16 December 2013

Law in Plain English: Heimeshoff v. Hartford Life & Accident Insurance Co. and Wal-Mart Stores, Inc.

This is one in a series of posts designed to describe court decisions in plain English. For more detail and background on the legal issues, see the link to the case below. For similar posts, click here.

SCOTUSblogHeimeshoff v. Hartford Life & Accident Insurance Co. and Wal-Mart Stores, Inc.

Argument: Oct 15 2013 (Aud.)

Background: Heimeshoff filed for long-term disability benefits under Employee Retirement Income Security Act (ERISA), but the insurance company denied her claim. The District Court then dismissed her complaint because it fell outside of the insurance policy's three-year statute of limitations period. Heimeshoff alleged that the statute of limitations should not have run until her claim was denied by the insurance company; on the other hand the insurance company's plan provided that its three-year limitations period ran from the time that proof of loss was due under the plan (an earlier period). The Second Circuit affirmed.

Issue: The question before the Court is when should a statute of limitations accrue for judicial review of an disability adverse benefit determination under the Employee Retirement Income Security Act?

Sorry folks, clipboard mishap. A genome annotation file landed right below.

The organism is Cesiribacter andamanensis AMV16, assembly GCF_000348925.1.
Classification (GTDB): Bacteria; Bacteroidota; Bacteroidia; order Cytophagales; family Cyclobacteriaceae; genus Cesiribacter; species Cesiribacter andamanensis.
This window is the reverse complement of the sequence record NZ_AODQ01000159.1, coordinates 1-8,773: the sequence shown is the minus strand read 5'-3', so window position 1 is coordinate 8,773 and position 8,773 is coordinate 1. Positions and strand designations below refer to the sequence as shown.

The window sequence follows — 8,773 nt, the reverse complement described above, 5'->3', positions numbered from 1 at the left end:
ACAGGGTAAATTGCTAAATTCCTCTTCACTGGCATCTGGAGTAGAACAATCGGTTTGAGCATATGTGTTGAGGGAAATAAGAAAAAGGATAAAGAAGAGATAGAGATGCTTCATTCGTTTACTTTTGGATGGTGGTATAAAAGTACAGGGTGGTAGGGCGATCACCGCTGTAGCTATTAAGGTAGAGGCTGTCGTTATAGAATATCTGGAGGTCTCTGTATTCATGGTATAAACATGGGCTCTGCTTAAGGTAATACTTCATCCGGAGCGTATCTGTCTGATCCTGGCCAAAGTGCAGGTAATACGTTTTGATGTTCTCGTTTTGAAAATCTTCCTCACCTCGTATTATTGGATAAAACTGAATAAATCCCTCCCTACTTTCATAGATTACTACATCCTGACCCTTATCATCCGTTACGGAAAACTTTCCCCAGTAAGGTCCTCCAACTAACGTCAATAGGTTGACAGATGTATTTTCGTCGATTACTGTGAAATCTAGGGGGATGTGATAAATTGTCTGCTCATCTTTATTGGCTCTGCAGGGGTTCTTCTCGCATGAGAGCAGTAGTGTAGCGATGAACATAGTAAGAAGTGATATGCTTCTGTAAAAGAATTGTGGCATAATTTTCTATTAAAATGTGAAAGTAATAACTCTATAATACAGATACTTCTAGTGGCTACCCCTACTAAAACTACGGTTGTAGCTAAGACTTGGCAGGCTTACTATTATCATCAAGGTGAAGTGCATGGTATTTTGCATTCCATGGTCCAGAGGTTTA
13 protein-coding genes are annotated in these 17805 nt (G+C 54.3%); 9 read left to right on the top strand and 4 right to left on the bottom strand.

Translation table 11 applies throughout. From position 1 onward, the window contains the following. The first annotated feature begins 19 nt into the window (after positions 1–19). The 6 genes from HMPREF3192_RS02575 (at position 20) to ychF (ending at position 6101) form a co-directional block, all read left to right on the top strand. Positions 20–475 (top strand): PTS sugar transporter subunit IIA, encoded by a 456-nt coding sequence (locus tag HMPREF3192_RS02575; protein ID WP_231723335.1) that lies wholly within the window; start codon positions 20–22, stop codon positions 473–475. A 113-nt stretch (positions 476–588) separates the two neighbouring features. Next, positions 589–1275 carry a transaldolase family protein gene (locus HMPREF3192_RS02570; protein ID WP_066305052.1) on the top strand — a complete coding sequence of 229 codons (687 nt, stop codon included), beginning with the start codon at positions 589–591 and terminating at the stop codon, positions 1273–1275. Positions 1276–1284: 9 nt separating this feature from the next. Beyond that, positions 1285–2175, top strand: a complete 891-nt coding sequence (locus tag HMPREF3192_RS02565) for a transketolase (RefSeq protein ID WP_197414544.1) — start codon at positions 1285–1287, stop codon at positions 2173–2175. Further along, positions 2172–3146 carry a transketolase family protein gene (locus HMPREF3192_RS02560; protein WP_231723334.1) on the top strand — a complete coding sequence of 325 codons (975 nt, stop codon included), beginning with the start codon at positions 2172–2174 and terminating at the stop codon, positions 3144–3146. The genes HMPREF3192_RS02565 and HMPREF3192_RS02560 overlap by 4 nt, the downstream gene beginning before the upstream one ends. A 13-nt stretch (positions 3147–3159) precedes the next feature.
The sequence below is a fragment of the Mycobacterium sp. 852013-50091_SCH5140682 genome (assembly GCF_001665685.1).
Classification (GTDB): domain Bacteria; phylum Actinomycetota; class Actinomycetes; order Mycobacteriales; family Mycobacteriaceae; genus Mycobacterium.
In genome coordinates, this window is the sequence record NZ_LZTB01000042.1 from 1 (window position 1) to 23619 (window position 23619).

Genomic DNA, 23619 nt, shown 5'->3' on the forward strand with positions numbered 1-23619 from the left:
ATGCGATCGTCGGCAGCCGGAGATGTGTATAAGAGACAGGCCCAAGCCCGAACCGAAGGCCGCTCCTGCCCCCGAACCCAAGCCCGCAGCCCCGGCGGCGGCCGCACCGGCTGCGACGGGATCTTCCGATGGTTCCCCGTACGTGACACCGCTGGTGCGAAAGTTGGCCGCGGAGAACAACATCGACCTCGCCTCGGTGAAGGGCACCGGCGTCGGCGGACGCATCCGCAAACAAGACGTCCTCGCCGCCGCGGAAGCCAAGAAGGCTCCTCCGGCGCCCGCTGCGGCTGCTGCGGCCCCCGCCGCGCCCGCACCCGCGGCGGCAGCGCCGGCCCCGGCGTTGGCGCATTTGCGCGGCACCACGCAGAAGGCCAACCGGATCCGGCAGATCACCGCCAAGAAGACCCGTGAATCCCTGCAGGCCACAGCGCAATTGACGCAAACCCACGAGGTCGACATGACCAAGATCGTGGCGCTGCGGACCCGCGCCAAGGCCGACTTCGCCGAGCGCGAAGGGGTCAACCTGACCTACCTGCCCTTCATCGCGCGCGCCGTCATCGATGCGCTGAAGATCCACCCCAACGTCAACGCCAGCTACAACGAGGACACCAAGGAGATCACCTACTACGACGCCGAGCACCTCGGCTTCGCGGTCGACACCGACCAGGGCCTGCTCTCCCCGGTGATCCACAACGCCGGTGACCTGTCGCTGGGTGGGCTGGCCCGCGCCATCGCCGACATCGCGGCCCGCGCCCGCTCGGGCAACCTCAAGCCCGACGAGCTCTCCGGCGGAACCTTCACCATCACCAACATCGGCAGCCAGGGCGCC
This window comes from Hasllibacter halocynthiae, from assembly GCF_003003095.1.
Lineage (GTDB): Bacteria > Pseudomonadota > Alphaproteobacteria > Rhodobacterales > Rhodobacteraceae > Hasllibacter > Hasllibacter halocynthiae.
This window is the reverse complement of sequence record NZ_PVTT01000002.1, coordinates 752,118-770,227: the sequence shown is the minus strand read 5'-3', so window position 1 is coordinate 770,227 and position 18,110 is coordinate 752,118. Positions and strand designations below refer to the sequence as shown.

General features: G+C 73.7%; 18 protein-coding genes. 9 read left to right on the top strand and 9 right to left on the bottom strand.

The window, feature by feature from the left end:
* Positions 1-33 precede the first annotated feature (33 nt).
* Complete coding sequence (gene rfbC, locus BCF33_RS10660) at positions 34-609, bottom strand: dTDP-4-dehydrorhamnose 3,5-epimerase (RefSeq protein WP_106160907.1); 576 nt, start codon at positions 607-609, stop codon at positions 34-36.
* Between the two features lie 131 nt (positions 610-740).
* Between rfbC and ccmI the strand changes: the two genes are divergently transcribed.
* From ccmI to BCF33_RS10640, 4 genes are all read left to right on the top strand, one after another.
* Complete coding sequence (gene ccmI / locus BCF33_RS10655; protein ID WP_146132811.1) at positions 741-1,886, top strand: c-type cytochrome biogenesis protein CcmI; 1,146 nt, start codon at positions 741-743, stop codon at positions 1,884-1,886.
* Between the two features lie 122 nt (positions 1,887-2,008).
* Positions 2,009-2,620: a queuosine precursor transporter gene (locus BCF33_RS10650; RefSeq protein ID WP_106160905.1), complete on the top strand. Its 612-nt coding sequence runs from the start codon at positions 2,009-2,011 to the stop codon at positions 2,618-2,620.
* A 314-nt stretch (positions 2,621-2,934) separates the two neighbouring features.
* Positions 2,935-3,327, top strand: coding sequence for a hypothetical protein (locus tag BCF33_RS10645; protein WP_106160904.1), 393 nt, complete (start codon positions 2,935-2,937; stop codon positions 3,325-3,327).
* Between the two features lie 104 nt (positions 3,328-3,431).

Holding: In a unanimous decision, the Supreme Court ruled that the plan's limitations provision is enforceable. Statutes of limitations provide only a default rule that permits parties to choose a shorter limitations period (although, to be clear, §ERISA 502(a)(1)(B) does not specify a statute of limitations). Parties can agree not only to the length of a limitations period but also to its commencement. As a result, the Court affirmed the Second Circuit and Heimeshoff's disability claim was denied. The practical impact of this decision is that contractual limitations provisions of the kind in this ERISA plan are enforceable so long as the limitations period is of reasonable length and there is no controlling statute to the contrary.
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